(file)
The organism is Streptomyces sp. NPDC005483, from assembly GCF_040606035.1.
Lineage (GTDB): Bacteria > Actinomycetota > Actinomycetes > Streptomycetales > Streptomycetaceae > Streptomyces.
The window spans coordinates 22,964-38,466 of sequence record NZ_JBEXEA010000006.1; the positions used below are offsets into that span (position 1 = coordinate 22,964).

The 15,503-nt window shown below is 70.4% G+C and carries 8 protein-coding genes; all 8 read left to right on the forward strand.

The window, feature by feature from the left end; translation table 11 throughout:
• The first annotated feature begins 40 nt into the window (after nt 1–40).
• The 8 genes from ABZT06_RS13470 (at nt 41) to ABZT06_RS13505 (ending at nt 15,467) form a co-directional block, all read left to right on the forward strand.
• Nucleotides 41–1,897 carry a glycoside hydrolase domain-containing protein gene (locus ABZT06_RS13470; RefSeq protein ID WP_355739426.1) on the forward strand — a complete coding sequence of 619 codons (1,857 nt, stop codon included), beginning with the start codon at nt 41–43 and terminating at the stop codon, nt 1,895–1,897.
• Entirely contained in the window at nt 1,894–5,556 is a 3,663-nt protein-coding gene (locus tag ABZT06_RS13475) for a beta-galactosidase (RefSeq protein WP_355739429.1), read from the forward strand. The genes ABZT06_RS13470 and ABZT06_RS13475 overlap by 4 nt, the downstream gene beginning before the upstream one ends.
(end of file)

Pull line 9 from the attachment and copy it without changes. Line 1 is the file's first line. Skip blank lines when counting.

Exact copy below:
• Entirely contained in the window at nt 1,894–5,556 is a 3,663-nt protein-coding gene (locus tag ABZT06_RS13475) for a beta-galactosidase (RefSeq protein WP_355739429.1), read from the forward strand. The genes ABZT06_RS13470 and ABZT06_RS13475 overlap by 4 nt, the downstream gene beginning before the upstream one ends.